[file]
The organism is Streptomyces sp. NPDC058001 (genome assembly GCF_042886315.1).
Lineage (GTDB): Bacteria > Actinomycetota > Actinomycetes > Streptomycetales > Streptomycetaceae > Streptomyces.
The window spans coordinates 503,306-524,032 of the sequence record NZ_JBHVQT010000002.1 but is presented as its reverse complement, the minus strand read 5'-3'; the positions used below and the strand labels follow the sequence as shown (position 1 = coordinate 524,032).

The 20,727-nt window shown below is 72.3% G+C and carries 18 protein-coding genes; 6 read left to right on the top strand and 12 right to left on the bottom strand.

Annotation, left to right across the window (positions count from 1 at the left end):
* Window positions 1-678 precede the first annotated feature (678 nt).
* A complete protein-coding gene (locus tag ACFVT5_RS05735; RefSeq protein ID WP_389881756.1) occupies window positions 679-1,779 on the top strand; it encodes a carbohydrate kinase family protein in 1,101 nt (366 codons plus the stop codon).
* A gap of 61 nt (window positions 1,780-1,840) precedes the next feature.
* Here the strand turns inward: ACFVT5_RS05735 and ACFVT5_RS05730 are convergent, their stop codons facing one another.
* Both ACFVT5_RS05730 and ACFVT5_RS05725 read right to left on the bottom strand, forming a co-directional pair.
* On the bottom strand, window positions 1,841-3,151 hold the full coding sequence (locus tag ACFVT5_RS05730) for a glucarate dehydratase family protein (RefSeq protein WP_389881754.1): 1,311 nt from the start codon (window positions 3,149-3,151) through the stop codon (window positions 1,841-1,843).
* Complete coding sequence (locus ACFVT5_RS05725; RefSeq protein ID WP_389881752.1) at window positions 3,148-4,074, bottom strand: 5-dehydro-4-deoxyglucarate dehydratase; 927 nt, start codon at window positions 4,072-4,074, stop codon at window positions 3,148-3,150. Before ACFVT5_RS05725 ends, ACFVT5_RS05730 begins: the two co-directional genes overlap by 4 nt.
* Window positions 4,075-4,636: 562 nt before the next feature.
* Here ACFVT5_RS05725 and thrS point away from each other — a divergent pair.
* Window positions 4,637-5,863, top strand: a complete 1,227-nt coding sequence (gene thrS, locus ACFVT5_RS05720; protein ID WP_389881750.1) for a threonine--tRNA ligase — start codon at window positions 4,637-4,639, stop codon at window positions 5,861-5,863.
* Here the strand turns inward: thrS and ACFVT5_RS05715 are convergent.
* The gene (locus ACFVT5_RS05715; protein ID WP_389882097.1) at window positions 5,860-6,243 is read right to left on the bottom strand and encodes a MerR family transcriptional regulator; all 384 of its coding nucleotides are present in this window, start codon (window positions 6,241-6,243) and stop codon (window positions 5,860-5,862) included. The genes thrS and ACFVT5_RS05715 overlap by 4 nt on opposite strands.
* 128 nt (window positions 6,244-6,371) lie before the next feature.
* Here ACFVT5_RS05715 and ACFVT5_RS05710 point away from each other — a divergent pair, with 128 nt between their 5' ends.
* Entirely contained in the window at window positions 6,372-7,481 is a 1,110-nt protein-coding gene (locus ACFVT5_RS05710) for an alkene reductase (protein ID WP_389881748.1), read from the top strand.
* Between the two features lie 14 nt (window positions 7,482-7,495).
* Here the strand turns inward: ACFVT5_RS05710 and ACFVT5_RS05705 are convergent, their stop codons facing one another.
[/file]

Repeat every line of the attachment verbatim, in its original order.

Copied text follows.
The organism is Streptomyces sp. NPDC058001 (genome assembly GCF_042886315.1).
Lineage (GTDB): Bacteria > Actinomycetota > Actinomycetes > Streptomycetales > Streptomycetaceae > Streptomyces.
The window spans coordinates 503,306-524,032 of the sequence record NZ_JBHVQT010000002.1 but is presented as its reverse complement, the minus strand read 5'-3'; the positions used below and the strand labels follow the sequence as shown (position 1 = coordinate 524,032).

The 20,727-nt window shown below is 72.3% G+C and carries 18 protein-coding genes; 6 read left to right on the top strand and 12 right to left on the bottom strand.

Annotation, left to right across the window (positions count from 1 at the left end):
* Window positions 1-678 precede the first annotated feature (678 nt).
* A complete protein-coding gene (locus tag ACFVT5_RS05735; RefSeq protein ID WP_389881756.1) occupies window positions 679-1,779 on the top strand; it encodes a carbohydrate kinase family protein in 1,101 nt (366 codons plus the stop codon).
* A gap of 61 nt (window positions 1,780-1,840) precedes the next feature.
* Here the strand turns inward: ACFVT5_RS05735 and ACFVT5_RS05730 are convergent, their stop codons facing one another.
* Both ACFVT5_RS05730 and ACFVT5_RS05725 read right to left on the bottom strand, forming a co-directional pair.
* On the bottom strand, window positions 1,841-3,151 hold the full coding sequence (locus tag ACFVT5_RS05730) for a glucarate dehydratase family protein (RefSeq protein WP_389881754.1): 1,311 nt from the start codon (window positions 3,149-3,151) through the stop codon (window positions 1,841-1,843).
* Complete coding sequence (locus ACFVT5_RS05725; RefSeq protein ID WP_389881752.1) at window positions 3,148-4,074, bottom strand: 5-dehydro-4-deoxyglucarate dehydratase; 927 nt, start codon at window positions 4,072-4,074, stop codon at window positions 3,148-3,150. Before ACFVT5_RS05725 ends, ACFVT5_RS05730 begins: the two co-directional genes overlap by 4 nt.
* Window positions 4,075-4,636: 562 nt before the next feature.
* Here ACFVT5_RS05725 and thrS point away from each other — a divergent pair.
* Window positions 4,637-5,863, top strand: a complete 1,227-nt coding sequence (gene thrS, locus ACFVT5_RS05720; protein ID WP_389881750.1) for a threonine--tRNA ligase — start codon at window positions 4,637-4,639, stop codon at window positions 5,861-5,863.
* Here the strand turns inward: thrS and ACFVT5_RS05715 are convergent.
* The gene (locus ACFVT5_RS05715; protein ID WP_389882097.1) at window positions 5,860-6,243 is read right to left on the bottom strand and encodes a MerR family transcriptional regulator; all 384 of its coding nucleotides are present in this window, start codon (window positions 6,241-6,243) and stop codon (window positions 5,860-5,862) included. The genes thrS and ACFVT5_RS05715 overlap by 4 nt on opposite strands.
* 128 nt (window positions 6,244-6,371) lie before the next feature.
* Here ACFVT5_RS05715 and ACFVT5_RS05710 point away from each other — a divergent pair, with 128 nt between their 5' ends.
* Entirely contained in the window at window positions 6,372-7,481 is a 1,110-nt protein-coding gene (locus ACFVT5_RS05710) for an alkene reductase (protein ID WP_389881748.1), read from the top strand.
* Between the two features lie 14 nt (window positions 7,482-7,495).
* Here the strand turns inward: ACFVT5_RS05710 and ACFVT5_RS05705 are convergent, their stop codons facing one another.